Tuesday, February 26, 2008

Pundits criticize states for pitching long term care policies to consumers to brace for Medicaid expenses

The front page of The Wall Street Journal today (Tuesday Feb. 26, 2008) has an important story “States draw fire for pitching citizens on private long-term care insurance”, by Jennifer Levitz and Kelly Greene. The link is this.

According to the story as it begins, California Governor Arnold Schwarzenegger sent out six million letters to citizens urging them (many of them low and middle income) to consider buying long term care insurance – early in life. Of course, one motive is to curb Medicaid payments for custodial nursing home care as people live longer. California is one of 28 states with filial responsibility laws (or “poor laws”) that conceivably could be enforced against adult children as public eldercare expenses increase.

As noted earlier in this blog, a number of states are developing partnerships with insurance companies to offer long term care insurance. (The topic was most recently discussed on the Wed. Feb. 20 blog entry.)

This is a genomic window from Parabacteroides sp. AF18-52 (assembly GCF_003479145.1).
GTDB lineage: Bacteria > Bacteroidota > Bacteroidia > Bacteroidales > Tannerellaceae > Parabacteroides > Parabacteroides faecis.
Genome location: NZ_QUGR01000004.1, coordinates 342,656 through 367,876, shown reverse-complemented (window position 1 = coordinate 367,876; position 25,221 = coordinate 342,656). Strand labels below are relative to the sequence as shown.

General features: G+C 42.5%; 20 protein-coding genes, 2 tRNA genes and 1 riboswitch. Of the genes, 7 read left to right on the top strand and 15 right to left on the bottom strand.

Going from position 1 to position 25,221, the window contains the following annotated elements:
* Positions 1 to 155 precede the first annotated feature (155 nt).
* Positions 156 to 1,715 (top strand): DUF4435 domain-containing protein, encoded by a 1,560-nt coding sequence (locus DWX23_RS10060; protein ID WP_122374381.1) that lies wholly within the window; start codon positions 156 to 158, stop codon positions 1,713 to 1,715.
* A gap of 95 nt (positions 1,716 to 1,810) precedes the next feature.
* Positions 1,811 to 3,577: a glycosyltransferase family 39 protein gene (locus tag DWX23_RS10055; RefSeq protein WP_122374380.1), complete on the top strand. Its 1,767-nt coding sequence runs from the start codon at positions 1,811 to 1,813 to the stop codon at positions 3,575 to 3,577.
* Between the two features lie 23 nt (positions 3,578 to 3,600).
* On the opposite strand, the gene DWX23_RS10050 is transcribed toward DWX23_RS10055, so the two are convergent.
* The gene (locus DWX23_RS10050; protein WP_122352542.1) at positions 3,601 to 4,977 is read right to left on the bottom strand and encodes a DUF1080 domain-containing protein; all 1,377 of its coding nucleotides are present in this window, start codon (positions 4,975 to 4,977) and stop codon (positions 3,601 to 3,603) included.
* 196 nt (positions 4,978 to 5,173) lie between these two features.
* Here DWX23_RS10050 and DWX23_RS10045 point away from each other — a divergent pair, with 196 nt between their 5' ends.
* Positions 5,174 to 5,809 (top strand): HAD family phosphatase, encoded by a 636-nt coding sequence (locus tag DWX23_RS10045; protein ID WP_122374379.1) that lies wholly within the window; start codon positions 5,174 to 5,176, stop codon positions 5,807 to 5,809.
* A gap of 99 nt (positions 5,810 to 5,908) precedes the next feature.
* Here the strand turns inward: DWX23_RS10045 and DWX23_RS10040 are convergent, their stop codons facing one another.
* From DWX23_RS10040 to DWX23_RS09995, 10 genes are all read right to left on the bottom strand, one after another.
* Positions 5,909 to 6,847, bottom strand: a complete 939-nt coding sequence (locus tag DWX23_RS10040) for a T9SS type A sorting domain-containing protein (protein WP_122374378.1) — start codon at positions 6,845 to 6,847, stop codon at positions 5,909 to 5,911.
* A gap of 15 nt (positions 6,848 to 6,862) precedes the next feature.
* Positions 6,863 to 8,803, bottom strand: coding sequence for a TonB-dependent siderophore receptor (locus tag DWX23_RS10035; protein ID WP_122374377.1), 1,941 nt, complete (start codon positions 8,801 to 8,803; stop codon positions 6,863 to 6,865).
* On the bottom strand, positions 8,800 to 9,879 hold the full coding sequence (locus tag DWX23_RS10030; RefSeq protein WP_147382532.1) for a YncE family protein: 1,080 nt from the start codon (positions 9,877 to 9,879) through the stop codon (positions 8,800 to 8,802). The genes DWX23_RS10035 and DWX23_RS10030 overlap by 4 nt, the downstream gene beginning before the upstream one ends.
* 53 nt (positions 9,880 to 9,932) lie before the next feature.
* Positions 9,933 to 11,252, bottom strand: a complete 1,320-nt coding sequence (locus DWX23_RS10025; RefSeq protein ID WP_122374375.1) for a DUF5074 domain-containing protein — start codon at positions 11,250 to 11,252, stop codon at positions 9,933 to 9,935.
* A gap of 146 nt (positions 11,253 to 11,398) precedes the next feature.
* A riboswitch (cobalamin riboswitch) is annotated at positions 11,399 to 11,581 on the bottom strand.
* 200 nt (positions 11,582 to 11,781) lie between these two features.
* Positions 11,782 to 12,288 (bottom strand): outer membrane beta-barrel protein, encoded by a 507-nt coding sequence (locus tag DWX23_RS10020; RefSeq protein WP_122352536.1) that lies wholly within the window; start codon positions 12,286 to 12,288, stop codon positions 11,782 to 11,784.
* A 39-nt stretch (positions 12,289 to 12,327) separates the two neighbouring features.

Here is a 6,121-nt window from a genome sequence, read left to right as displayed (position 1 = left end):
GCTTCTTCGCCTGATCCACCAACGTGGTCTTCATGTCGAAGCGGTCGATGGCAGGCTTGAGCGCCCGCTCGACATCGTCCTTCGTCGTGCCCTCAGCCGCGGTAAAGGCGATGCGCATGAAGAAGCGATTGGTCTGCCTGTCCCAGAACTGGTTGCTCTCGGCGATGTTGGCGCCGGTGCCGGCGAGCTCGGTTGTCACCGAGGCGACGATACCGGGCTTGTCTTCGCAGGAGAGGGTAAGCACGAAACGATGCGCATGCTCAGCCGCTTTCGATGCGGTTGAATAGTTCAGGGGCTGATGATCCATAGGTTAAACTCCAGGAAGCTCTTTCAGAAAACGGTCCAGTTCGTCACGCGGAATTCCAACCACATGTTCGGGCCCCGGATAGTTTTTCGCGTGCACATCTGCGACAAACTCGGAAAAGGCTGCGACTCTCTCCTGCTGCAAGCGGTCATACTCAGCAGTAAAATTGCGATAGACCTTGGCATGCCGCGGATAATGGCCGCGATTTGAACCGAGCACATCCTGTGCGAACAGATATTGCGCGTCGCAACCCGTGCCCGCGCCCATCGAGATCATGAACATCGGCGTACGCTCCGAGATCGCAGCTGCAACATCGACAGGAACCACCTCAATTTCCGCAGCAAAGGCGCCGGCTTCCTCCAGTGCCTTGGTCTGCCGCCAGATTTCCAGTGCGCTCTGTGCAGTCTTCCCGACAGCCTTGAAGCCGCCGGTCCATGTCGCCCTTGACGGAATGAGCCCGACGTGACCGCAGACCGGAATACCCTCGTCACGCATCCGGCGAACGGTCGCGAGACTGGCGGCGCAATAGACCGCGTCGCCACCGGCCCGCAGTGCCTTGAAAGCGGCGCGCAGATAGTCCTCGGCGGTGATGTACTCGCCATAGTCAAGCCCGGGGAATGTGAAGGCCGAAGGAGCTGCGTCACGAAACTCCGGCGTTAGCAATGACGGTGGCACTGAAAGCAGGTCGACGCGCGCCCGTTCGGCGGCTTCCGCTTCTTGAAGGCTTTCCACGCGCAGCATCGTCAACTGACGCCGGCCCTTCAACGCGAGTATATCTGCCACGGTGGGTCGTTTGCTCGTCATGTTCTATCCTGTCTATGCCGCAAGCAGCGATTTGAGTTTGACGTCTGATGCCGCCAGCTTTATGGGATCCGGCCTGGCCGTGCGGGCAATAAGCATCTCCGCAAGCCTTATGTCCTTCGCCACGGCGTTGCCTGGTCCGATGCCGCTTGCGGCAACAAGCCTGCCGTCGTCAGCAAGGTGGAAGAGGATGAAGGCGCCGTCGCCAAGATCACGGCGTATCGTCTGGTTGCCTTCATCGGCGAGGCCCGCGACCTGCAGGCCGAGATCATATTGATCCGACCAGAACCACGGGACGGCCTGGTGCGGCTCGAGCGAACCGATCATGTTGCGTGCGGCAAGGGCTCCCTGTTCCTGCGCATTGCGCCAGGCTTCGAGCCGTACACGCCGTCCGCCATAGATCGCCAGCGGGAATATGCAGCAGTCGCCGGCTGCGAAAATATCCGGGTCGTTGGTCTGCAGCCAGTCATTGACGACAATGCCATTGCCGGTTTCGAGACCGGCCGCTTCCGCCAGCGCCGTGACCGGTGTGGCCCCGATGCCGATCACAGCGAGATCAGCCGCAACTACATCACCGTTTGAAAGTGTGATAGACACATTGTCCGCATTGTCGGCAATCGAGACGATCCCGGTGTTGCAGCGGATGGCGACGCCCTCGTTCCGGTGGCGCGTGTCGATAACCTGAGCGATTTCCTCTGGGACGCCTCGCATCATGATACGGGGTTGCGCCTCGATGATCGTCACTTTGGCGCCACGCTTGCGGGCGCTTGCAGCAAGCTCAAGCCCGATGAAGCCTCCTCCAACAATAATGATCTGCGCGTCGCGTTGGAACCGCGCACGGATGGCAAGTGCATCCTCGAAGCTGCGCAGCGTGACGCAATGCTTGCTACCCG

But many plans still do not deliver well for what they charge, according to the article. When an elderly person is injured or ill, physicians often make determinations as to whether the patient can care for himself or herself, and whether in-home caregiving can work. In some cases, nursing home placements (or at least assisted living placements) can be rather sudden and immediate. In some of the situations, long term care policy claims have not been honored or remitted inadequately.

There is concern that LTC premiums would increase as people live longer, and that consumers will have to “trade down.” Commissions paid to agents for selling long term care policies are apparently very high, but this may be partly due to the extra effort agents must make in visiting, screening and explaining the complicated policies to prospective consumers, who must undergo complete physicals (sometimes including stress tests or Holter monitoring or continuous blood pressure monitoring) and examinations of their medical records.

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